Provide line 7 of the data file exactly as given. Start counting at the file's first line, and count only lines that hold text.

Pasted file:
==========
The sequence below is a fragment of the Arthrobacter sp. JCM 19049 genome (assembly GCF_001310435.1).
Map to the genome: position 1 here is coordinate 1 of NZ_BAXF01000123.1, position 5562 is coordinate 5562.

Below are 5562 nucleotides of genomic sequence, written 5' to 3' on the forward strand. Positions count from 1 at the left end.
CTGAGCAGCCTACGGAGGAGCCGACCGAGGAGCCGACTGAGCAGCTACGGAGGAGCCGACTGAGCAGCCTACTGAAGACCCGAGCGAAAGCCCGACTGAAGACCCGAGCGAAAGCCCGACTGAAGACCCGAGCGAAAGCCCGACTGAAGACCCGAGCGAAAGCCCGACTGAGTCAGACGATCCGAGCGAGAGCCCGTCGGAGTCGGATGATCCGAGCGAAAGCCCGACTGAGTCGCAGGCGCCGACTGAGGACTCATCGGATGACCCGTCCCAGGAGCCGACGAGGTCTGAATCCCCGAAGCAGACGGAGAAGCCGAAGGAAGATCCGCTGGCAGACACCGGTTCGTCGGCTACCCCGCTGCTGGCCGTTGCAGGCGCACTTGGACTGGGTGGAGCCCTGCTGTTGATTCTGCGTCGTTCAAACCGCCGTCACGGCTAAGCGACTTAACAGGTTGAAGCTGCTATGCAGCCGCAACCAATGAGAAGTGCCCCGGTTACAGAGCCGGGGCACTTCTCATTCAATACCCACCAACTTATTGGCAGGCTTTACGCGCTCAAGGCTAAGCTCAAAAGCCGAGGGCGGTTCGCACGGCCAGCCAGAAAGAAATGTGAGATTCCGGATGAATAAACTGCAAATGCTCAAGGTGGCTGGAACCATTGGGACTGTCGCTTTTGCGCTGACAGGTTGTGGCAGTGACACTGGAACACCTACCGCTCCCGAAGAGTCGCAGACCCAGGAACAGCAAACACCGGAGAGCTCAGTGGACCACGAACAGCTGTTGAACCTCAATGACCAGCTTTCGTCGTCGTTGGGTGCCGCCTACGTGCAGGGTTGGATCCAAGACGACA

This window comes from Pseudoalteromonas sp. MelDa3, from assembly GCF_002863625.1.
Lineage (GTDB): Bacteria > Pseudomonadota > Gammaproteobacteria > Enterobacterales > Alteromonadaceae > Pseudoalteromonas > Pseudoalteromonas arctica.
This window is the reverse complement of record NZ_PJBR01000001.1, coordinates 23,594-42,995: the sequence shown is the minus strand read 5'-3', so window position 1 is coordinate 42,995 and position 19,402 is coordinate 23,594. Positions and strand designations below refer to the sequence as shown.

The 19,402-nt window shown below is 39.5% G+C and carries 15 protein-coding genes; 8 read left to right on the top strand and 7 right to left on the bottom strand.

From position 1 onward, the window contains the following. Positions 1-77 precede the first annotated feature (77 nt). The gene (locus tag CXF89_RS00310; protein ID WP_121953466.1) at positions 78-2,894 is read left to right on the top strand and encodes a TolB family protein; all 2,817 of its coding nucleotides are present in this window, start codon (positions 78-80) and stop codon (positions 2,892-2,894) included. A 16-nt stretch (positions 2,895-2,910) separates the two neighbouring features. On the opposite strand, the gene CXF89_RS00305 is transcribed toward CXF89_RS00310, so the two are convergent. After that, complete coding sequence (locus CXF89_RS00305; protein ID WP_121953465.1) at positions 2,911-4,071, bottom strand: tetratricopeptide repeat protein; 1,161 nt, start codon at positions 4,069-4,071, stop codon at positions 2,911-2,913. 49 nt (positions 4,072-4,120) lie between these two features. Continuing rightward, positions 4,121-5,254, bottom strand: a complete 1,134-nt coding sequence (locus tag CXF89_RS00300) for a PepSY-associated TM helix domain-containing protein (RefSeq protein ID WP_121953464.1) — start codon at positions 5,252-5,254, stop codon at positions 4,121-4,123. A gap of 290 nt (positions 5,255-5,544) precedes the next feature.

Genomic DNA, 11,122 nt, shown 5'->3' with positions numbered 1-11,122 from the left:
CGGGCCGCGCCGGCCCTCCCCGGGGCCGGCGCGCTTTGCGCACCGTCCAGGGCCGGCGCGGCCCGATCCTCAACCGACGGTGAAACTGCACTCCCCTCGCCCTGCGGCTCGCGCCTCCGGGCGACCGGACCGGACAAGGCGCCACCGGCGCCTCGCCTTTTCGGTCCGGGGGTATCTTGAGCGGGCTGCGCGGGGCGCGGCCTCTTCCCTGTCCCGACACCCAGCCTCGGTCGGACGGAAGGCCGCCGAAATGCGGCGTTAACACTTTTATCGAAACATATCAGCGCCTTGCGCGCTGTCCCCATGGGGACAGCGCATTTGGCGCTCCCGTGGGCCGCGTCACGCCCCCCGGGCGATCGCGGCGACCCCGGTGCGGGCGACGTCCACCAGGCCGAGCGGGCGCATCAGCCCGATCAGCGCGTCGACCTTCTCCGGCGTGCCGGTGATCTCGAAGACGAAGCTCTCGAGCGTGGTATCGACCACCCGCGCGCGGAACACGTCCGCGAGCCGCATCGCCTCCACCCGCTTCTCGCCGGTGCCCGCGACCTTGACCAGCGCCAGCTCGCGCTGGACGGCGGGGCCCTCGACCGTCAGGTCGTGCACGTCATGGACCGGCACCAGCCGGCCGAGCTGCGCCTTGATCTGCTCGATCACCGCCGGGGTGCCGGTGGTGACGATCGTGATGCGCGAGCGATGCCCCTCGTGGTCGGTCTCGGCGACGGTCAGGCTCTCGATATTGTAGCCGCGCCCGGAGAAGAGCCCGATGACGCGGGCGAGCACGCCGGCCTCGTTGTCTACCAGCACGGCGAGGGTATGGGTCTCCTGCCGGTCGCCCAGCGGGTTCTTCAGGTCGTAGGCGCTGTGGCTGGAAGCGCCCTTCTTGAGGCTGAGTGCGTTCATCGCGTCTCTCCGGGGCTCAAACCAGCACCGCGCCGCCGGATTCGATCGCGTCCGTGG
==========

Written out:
This window is the reverse complement of record NZ_PJBR01000001.1, coordinates 23,594-42,995: the sequence shown is the minus strand read 5'-3', so window position 1 is coordinate 42,995 and position 19,402 is coordinate 23,594. Positions and strand designations below refer to the sequence as shown.